July 2, 2022
Fargo, US 57 F

CNH Industrial Reman Adds Robotic Laser Cladding System to Expand Part and Component Production Capabilities

SPRINGFIELD, Mo. (June 16, 2022) – CNH Industrial Reman recently added a robotic laser cladding system to its remanufacturing facility. The technology adds cutting-edge capabilities to the remanufacturing process, drastically increasing core recovery and utilization. In addition, this technology helps lengthen the life cycle, increase availability and lower the cost of ownership for critical remanufactured components within the CNH Reman portfolio.

“Laser cladding is an additive manufacturing process, so we can apply different, or better, materials to the surface of parts without damaging the base material,” said Josh Allen, salvage department supervisor at CNH Industrial Reman. “Not only does the laser cladding system help us fix things that once would have been scrap, but it also provides the capability to improve the wear and corrosion resistance of the component parts by impregnating the surface with different material options.”

While laser cladding technology has been around since the 1980s, the metallurgical and laser technology has improved significantly over the past 10 years. The modern technology is so efficient that it can apply a weld to a component without damaging the base material and make it as hard, or in some cases, even harder than it was previously, often resulting in improved performance and life.

To fix and improve component parts, the laser cladding system at CNH Reman uses a three-kilowatt Class 4 laser in a micro-welding process where powdered material is melted and introduced to the weld puddle of the substrate. The focal point on this is a one-millimeter diameter dot. Through the laser cladding process, CNH Reman can build up very small, damaged areas without disturbing the metallurgy or the previous heat treat. This also allows CNH Reman the ability to fix the part without disturbing the part more than necessary.

“We can fine-tune the heat and control with the laser so we can make adjustments at the micron level,” said Doug Davison, manufacturing engineering manager at CNH Industrial Reman. “Essentially, this allows us to repair worn components that we would normally throw away and reduces the number of new parts we need to purchase.”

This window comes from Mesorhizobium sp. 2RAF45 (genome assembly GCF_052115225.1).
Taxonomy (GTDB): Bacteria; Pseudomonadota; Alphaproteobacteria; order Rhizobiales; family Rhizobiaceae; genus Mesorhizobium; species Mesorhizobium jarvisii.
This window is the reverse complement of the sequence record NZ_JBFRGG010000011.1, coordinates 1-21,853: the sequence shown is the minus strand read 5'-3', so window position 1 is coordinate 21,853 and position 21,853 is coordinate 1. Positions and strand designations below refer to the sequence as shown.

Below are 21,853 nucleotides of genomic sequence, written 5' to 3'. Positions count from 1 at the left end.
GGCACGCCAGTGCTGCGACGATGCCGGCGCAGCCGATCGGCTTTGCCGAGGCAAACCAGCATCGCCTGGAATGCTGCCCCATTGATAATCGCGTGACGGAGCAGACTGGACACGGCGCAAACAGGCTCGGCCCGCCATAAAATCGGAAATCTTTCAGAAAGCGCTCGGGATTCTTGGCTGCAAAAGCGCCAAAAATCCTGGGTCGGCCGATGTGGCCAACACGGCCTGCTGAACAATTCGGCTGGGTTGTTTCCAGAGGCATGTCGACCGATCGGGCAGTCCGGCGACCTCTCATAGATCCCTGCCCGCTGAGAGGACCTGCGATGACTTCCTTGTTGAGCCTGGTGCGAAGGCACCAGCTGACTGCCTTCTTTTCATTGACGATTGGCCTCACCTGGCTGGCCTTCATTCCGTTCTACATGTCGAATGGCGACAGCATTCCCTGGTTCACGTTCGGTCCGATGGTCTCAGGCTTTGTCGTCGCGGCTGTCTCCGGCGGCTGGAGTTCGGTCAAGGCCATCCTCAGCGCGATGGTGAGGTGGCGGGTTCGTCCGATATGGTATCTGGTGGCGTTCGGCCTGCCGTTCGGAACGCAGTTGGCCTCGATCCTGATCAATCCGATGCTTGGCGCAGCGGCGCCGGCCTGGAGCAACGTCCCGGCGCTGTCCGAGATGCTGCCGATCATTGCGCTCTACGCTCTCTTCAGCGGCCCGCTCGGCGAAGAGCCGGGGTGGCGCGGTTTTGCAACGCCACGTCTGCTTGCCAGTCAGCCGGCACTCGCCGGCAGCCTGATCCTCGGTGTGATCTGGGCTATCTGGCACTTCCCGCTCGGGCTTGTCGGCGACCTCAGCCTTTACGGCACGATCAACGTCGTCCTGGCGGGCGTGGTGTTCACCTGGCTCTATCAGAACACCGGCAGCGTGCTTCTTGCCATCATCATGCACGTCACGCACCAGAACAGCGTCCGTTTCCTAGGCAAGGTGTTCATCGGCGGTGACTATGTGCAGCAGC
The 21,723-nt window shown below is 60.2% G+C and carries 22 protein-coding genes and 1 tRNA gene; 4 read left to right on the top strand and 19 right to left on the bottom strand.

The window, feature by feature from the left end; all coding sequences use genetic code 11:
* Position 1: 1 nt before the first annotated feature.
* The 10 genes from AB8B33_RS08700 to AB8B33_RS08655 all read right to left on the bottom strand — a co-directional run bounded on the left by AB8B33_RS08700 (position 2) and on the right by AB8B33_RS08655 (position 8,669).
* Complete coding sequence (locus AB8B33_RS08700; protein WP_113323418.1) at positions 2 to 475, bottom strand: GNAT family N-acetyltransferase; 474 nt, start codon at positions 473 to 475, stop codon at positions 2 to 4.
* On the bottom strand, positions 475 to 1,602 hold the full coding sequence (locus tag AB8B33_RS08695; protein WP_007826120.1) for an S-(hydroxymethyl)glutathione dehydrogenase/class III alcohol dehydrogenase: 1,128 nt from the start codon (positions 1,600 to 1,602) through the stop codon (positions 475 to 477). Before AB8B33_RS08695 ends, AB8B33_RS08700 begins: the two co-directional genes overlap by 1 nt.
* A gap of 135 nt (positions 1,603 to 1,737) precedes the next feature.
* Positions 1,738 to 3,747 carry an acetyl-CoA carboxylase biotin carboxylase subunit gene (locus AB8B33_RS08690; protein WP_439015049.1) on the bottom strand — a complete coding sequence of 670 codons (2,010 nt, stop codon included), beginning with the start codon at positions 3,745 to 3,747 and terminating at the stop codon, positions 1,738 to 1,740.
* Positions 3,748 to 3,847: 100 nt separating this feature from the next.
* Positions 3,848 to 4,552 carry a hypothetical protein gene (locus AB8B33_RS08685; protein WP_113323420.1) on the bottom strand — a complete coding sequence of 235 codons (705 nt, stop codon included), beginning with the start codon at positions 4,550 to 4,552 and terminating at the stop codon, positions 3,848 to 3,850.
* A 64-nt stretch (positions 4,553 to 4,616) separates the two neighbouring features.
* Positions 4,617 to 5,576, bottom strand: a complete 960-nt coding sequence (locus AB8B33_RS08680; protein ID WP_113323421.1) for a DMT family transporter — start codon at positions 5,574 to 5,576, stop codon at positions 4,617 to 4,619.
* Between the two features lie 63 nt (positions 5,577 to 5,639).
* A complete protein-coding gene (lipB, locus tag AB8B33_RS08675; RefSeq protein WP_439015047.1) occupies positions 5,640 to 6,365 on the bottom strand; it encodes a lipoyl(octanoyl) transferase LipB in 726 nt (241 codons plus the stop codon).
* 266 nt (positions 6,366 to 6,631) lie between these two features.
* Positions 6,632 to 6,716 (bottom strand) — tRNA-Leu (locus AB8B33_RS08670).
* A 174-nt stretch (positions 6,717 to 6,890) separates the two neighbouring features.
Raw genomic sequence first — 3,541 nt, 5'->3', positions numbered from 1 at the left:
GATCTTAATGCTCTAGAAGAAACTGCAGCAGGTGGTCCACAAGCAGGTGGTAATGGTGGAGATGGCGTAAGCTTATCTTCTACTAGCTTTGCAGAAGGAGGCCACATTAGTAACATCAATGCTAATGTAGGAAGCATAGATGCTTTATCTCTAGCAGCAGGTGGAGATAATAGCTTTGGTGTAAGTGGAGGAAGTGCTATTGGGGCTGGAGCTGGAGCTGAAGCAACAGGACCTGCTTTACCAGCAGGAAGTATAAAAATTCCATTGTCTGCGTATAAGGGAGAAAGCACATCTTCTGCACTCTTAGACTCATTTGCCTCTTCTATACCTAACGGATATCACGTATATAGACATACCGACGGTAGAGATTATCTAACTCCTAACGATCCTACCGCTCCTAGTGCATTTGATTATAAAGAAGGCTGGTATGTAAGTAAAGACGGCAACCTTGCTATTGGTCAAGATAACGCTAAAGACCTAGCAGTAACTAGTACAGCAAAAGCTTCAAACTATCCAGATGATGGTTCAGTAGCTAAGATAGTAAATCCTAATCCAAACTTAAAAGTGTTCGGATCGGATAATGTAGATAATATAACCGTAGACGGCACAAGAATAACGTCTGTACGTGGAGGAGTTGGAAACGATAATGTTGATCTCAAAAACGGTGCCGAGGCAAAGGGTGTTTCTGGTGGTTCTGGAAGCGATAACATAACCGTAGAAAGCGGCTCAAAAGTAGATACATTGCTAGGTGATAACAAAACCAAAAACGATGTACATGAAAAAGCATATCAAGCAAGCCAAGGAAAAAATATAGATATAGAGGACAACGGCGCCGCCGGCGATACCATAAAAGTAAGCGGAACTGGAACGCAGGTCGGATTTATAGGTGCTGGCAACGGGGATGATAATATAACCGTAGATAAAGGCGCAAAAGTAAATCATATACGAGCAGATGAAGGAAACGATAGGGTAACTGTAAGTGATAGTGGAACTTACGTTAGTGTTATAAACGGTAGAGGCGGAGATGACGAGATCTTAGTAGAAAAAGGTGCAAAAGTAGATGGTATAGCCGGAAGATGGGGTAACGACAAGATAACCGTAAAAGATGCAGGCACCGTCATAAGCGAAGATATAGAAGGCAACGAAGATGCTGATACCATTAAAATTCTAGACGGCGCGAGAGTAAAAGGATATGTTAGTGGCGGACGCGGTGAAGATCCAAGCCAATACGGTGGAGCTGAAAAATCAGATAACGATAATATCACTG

The laser cladding system helps CNH Reman increase core utilization and extend the lifecycle of the core material, resulting in a lower cost of ownership for the end-customer. In addition, the laser cladding system allows CNH Reman to offer parts that are obsolete, or no longer made new.

“When you consider component parts for legacy equipment, many times they are no longer available to purchase new,” said Jeremy Kelley, product engineering manager at CNH Industrial Reman. “This technology gives us the capability to bring those components back to life. The laser cladding system allows us to save those components and restore to a like-new or many times better than when new condition.”

Remanufactured parts for newer equipment also benefit from laser cladding. With the current supply chain issues, some parts have a much longer lead time than in the past. With the laser cladding system, CNH Reman can better control supply in-house and produce the product without having to depend on new parts supply or supplier delivery.

Currently, CNH Reman uses the laser cladding system to develop, test, proof and produce component parts. There are several elements at each stage of the laser cladding process. While currently only a small number of parts are in full production through the laser cladding system, CNH Reman leverages those parts by utilizing them in their products. The company plans to expand its laser cladding capabilities to more part numbers and components throughout the next several years.

To learn more about laser cladding at CNH Reman, visit youtu.be/bcgz4y9j73c.

To learn more about CNH Reman, visit mycnhreman.com.

Previous Article

More Ag Industry Support for Ocean Shipping Reform Act Passage

Next Article

USDA Announces Partnership with the Port of Houston and Expansion of Partnership with Northwest Seaport Alliance to Ease Port Congestion and Restore Disrupted Shipping Services to U.S. Grown Agricultural Commodities